ALBANY – The novel coronavirus, continuing its march across New York State, led officials to impose a statewide closure order on all schools, restaurants, movie theaters, bars, casinos, gyms and any gathering – from anniversary parties to funerals – that attracts more than 50 people.
The order came in advance of a new recommendation from President Trump: Americans should avoid any gathering with more than 10 people for the next 15 days.
Nonessential businesses, which the Cuomo administration had not clearly defined, also were asked to limit operations; state and local governments sent tens of thousands of workers home to work remotely; and public and private agencies were rushing to add new hospital bed space and relaxing rules to let hospitals squeeze in more patients in existing space.
One thing not stopping: the flow of booze. Governor Andrew M. Cuomo said emergency regulations will be approved to let restaurants, bars, wineries and distilleries to sell beer, wine and spirits to anxious takeout customers. While eating establishments are shuttered, they can still sell and deliver food orders, too.
Residents were being asked to curtail nonessential driving as the number of known cases hit 950 cases in New York State and resulted in seven deaths.
“We are fighting a war against this virus," Cuomo said Monday shortly after announcing a new public gathering order with the governors of New Jersey and Connecticut.
“This is a virus that knows no borders,’’ said Connecticut Gov. Ned Lamont during a conference call with Cuomo and New Jersey Gov. Phil Murphy.
Federal guidelines on Sunday recommended people not have gatherings of 50 or more people. But officials said Monday that new computer modeling showed a far smaller number – 10 – was now necessary to try to slow the spread of the virus.
For more than a week, Cuomo has dismissed the idea of a mass, statewide school closure order; he said such a shutdown would create havoc for parents who still need to work and hurt low-income students who rely on schools to get free breakfast and lunch.
On Monday, as most of the state’s students have already seen their schools close, Cuomo said all schools must close by Wednesday, for two weeks ending April 1, at which time the state will assess whether closures need to be extended. Cuomo floated the idea of summer school being possibly needed to help students make up the lost classroom time.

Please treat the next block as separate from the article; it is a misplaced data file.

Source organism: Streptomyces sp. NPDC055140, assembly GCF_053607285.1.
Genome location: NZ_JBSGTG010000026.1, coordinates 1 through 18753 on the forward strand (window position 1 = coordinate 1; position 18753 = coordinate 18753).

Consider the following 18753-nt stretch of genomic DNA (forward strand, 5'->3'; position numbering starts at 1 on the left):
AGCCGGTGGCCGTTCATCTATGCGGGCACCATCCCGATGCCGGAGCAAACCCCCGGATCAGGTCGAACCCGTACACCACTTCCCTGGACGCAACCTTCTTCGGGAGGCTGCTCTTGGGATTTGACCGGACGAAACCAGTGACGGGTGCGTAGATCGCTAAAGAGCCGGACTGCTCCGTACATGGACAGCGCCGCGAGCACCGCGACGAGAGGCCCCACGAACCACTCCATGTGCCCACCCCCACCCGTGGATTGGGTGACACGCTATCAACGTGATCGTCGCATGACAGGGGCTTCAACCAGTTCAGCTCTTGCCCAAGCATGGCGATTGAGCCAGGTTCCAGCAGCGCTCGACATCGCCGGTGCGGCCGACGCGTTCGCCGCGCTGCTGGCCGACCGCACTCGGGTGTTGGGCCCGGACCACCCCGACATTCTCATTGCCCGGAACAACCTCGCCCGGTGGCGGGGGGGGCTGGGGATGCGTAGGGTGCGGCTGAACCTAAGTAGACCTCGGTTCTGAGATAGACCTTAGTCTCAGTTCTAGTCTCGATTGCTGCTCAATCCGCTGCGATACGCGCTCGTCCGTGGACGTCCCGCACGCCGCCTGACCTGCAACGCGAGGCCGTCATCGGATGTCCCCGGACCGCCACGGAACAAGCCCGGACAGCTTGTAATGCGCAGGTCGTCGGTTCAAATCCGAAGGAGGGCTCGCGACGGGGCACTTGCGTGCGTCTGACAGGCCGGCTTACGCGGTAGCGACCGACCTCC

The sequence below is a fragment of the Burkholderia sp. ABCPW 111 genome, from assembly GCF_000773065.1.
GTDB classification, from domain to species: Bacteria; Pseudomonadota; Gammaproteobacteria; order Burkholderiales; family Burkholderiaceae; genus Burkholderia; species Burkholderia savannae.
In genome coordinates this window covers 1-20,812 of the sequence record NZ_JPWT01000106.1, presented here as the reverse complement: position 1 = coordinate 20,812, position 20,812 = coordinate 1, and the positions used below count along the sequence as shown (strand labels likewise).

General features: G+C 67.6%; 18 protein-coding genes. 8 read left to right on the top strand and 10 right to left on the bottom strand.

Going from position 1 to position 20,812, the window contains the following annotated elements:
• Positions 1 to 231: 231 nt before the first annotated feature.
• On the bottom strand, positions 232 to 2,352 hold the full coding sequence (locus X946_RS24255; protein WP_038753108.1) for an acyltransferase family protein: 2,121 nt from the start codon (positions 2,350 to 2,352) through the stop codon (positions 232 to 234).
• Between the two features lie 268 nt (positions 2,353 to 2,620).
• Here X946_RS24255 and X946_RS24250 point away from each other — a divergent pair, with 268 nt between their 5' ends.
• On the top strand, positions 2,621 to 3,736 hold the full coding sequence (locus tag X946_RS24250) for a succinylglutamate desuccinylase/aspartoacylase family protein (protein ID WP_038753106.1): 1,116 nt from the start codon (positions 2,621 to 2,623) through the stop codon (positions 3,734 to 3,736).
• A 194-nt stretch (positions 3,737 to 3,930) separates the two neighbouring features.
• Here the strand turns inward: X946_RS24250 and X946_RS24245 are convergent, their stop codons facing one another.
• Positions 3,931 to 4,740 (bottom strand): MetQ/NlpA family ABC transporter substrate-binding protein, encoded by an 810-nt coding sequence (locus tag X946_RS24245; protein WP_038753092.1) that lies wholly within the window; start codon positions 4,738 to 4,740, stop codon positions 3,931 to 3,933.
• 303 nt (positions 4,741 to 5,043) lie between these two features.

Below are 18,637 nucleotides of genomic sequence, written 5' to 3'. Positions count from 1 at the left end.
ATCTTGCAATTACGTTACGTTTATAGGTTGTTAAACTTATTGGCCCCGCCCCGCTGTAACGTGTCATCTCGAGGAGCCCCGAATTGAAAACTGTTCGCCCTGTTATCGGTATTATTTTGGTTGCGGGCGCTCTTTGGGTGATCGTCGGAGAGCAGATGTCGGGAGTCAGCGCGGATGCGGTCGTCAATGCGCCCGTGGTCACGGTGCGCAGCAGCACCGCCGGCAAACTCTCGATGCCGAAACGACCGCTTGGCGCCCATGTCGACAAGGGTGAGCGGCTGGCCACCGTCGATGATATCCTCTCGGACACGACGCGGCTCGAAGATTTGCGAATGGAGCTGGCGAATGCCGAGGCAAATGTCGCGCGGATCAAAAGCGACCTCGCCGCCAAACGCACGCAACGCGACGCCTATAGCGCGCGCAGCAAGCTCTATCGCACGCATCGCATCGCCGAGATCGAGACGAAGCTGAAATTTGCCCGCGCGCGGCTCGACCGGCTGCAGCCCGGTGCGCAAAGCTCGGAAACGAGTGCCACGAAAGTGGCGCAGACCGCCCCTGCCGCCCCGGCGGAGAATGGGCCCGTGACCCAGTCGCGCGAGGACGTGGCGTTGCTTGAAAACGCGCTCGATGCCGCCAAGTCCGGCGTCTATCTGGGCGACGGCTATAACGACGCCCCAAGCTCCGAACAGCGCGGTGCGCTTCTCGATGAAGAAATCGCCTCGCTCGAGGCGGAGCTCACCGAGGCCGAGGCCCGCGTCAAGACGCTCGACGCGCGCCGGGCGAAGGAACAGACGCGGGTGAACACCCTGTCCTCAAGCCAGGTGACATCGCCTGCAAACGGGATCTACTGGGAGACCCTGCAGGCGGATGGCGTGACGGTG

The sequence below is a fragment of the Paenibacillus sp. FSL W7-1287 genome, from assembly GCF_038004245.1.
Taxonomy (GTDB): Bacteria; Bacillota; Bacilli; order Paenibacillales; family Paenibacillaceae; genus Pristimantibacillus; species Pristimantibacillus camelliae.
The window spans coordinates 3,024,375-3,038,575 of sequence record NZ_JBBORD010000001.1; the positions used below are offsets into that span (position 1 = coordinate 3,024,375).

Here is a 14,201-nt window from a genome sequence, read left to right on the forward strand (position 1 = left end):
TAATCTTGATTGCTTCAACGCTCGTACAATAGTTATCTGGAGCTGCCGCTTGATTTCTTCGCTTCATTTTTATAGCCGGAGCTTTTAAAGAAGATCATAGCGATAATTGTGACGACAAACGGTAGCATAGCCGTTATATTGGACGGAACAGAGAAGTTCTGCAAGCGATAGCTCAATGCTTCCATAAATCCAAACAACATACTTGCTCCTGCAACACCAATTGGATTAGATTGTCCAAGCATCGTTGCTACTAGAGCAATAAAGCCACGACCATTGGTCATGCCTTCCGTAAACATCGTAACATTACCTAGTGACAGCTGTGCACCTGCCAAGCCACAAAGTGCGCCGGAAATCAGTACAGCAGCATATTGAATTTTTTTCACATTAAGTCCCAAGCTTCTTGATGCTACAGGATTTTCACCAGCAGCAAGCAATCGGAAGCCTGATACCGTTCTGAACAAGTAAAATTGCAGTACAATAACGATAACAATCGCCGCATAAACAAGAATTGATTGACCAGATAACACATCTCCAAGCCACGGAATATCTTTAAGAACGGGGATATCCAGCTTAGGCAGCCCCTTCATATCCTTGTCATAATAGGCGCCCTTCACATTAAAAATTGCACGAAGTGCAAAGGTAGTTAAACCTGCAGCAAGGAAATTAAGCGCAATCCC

The governor said he wants people to avoid travel, unless it’s necessary, between 8 p.m. and 5 a.m. each day until further notice.
Casinos, which include full-scale commercial casinos and the racetrack-based casinos, also were ordered shut down. They provide millions of dollars a day in tax revenues for the state, and officials had tried a lesser approach to reduce capacity at the gambling halls; that idea lasted only a couple days until the broader closure order was issued for all facilities, such as the track-based gambling halls in Hamburg and Batavia.
At first, Cuomo said he did not know if the order could be applied to sovereign Indian tribes, such as the Seneca Nation of Indians.
Within hours, though, the Oneida Nation in central New York, and followed later in the day by the Seneca Nation, said their casinos were closing Monday evening. The Senecas employ thousands of people at its casinos in Buffalo, Niagara Falls and Salamanca. Guests at the tribe’s two hotels were being told to vacate by noon Tuesday.
Exempt from the shutdown order are supermarkets, health facilities, pharmacies and gas stations. The Cuomo administration Monday evening would not say how the edict affects everything from big box stores to airline terminals.
"We want people home. We want less density," Cuomo said a request – not yet a mandate – that nonessential businesses close each evening until the morning.